Redefining A Rivalry


Over the years, the biggest event that STH students looked forward to was the Strake vs St. Thomas football game. The event that sat at the heart of the rivalry, and had everyone from alumni and seniors to freshmen and future students rushing to the bleachers for the game. Now we have lost that game, as Strake is no longer playing us normally in their season and claims they don’t have time for another game, which we all know means they are just too scared to play us in football. This has left us with very few ways to compete against Strake, the best way being rugby.

The three most competitive sports we face Strake in are rugby, ultimate Frisbee, and chess. The best way to keep the similar kind of rivalry we had in football is obviously with rugby, and not only because of the big hits. St. Thomas’ ultimate Frisbee team is so much better than Strake’s that it leaves spectators feeling more disappointed in Strake than they are proud of STH. Chess is a serious place of rivalry for us because in order to become state champions in chess we have to go through Strake. However, it is hard to imagine the entire student body cheering as much for a beautifully calculated checkmate as they would for a hard earned touchdown.

Meanwhile, rugby delivers everything you need for a greater than great rivalry. It delivers the same contact and big hits, the same level of strategy at a faster pace, the same opportunity for a spirited crowd, and adds an all new aspect of underlying respect- something that should not be missing from students of a great school, even in rivalry.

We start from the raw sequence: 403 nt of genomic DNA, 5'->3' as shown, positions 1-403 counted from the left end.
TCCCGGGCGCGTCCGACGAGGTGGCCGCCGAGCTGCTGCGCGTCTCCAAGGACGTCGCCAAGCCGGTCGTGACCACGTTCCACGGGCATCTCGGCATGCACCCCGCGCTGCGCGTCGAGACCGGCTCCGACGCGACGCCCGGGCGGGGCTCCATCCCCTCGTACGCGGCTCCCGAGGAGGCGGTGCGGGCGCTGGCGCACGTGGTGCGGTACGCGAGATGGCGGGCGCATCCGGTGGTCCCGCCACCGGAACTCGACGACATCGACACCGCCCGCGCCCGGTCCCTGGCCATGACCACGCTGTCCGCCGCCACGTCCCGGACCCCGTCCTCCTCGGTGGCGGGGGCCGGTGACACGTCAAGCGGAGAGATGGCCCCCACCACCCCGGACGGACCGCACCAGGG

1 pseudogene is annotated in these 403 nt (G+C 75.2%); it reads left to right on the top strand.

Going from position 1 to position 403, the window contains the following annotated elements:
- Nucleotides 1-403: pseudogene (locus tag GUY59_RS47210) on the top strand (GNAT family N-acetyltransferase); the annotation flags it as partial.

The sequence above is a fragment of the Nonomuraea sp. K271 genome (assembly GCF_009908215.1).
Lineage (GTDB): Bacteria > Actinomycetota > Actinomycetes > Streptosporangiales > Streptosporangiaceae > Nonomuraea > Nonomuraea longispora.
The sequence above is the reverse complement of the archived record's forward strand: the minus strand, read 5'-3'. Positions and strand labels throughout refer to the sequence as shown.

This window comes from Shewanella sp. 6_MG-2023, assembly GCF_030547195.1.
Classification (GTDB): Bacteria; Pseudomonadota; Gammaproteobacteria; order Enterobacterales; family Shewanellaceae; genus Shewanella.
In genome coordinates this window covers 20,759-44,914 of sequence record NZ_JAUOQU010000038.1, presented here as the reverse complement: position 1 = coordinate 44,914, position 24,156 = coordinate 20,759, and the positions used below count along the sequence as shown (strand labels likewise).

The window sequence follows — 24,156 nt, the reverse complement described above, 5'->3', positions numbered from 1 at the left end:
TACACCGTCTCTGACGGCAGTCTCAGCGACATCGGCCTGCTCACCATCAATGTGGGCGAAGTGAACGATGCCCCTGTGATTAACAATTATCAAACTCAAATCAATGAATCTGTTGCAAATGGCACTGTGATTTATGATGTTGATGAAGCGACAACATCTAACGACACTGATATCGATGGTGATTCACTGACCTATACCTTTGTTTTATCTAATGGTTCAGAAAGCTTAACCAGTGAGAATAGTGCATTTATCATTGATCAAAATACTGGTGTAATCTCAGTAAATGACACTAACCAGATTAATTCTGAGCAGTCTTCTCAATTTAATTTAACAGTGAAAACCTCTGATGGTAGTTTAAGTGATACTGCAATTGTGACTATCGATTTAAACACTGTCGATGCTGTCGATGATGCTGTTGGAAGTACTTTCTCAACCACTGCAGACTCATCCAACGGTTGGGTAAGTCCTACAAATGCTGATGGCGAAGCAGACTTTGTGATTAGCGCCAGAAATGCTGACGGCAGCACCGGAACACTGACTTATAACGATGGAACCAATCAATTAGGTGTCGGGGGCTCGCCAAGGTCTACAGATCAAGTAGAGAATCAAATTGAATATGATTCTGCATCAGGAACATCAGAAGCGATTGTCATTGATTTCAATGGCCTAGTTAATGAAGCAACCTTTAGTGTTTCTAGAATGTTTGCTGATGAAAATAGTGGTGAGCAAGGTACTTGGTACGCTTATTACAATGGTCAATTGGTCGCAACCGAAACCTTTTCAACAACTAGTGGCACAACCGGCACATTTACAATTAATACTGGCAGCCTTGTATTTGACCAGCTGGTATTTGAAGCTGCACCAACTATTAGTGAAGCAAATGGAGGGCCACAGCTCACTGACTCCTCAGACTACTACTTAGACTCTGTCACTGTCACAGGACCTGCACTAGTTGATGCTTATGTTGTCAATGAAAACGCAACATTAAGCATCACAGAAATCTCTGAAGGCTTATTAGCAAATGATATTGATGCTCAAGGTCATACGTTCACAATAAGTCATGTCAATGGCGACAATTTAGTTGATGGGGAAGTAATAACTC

The competitiveness of these rugby games is also that of a great rivalry, with STH on the path to victory. Our last game against Strake should have been a tie, if it was not for a disallowed score in the nail biting, final moments of the game. Strake is also currently rated as one of the best rugby teams in the country. In order to win state, we have to go through Strake.

To top it all off there is a good relationship between the athletes of both teams, very similar to the good relationships between many students of the two schools. Since rugby is such a small sport in Texas, a lot of the players know each other. Some have even played rugby together in middle school or on club teams. A lot of the players from both teams are friends. And if attempting to beat the life out of your opponent shortly before eating and talking at the same table with them isn’t fit to redefine a rivalry, I can’t imagine what is. So next time your Eagles are battling against Strake, go cheer them on, because whether our rivalry is in football, rugby, chess, or even living on only through the students themselves, we can rely on one fact: